Nuclear Energy / Research

Nuclear Physicist named among top ten most influential in West Midlands

Professor Martin Freer, Head of the School of Physics and Astronomy, and Director of the Birmingham Energy Institute and the Birmingham Centre for Nuclear Research and Education at the University of Birmingham, has been named in The Birmingham Post’s top ten most influential people in the West Midlands from the world of academia. This was announced on 1 April 2016 as part of the publication’s Power 250 feature.

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Professor Freer leads pioneering nuclear research and energy innovation at the University of Birmingham and guides policy to solve challenges facing the UK in the energy sector. His research is performed at international facilities worldwide; positioning him as an influential nuclear physicist and energy innovator.

In recognition for his contribution to the study of clusterisation in nuclear matter and the structure of light nuclei using nuclear reactions, he received the Friedrich Wilhelm Bessel Prize, Humboldt Foundation in 2004 and the Institute of Physics (IOP) Rutherford Medal in 2010. Professor Freer is also a member of the Birmingham City Council’s Green Commission, a programme that aims to make Birmingham a leading green city and to reduce total C02 emissions by 60% in 2027.

He is a Fellow of the Institute of Physics (IoP), Chair of the Nuclear Physics Advisory Panel (STFC), a member of the Reactions with Relativistic Radioactive Beams (R3B) collaboration at the Facility for Antiproton and Ion Research in Europe (FAIR) and the Helmholtz Centre for Heavy Ion Research (GSI). He has served on a number of international advisory panels for scientific facilities such as the Grand Accélérateur National d’Ions Lourds (GANIL) in France, National Research Foundation iThemba Labs in South Africa and the Academy of Finland. He is also actively engaged in promoting research and educational programmes to support the UK’s investment in nuclear power generation.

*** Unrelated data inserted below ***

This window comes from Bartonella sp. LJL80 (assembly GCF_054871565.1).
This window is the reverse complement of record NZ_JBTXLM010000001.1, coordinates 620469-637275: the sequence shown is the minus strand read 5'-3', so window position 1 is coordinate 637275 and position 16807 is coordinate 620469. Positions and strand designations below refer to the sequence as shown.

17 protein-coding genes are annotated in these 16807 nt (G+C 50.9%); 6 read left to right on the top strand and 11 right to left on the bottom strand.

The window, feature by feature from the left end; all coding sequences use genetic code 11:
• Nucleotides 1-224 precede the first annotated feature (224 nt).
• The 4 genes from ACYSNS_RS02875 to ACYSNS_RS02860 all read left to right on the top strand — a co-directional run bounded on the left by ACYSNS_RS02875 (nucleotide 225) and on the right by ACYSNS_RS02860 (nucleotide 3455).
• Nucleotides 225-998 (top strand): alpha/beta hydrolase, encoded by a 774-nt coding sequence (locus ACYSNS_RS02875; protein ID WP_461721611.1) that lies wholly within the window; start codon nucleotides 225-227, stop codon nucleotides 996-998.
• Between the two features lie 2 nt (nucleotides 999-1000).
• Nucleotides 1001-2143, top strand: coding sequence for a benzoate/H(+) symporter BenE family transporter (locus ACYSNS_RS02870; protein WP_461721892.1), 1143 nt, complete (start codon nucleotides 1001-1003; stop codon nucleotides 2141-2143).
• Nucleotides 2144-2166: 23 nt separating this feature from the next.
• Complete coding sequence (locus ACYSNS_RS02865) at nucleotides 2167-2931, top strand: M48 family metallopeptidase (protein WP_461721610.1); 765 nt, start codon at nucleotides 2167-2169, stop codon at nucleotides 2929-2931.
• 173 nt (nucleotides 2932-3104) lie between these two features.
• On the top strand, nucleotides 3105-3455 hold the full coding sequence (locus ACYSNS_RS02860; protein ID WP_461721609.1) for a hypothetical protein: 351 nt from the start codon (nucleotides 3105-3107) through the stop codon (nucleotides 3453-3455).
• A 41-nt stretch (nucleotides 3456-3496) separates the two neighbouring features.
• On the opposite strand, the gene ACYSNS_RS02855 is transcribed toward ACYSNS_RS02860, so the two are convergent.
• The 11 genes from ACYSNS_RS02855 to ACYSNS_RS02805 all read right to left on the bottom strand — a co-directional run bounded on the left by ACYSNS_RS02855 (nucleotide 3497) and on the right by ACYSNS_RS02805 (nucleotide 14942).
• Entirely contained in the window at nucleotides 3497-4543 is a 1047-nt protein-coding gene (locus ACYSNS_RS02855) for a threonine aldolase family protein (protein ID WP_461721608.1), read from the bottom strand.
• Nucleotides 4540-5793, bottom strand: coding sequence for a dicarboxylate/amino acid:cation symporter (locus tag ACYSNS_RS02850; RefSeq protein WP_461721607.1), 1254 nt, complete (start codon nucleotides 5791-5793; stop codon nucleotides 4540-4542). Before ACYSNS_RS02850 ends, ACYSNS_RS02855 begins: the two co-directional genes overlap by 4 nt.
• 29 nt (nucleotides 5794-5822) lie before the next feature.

In 2012, he led Birmingham Policy Commission The Future of Nuclear Energy in the UK’ . The Commission evaluated the role of nuclear power generation beyond the present horizon, exploring technical, environmental, political, sociological and economic factors. He also co-authored a report on Education and Training in Nuclear Decommissioning, in association with the European Commission, published in December 2015, highlighting the needs, opportunities and challenges for Europe.

As Director of the Birmingham Energy Institute, Professor Freer leads 140 academics engaged in energy research to create change in the way we deliver, consume and think about energy.

The Institute’s key highlights have included the successful creation of the Energy Research Accelerator (ERA), a consortium of the six Midlands universities, which have combined their collective research power in energy to deliver energy solutions on a timescale matched to the national need. The Institute is leading on the Thermal Energy Accelerator (T-ERA) to drive the development and integration of a range of thermal (heating and cooling) energy technologies and the global cold economy. Birmingham Policy Commission, Doing Cold Smarter, chaired by Lord Robin Teverson, was also launched in 2015, which provides a roadmap for the UK to navigate the complexity of cold energy provision and sustainable solutions.

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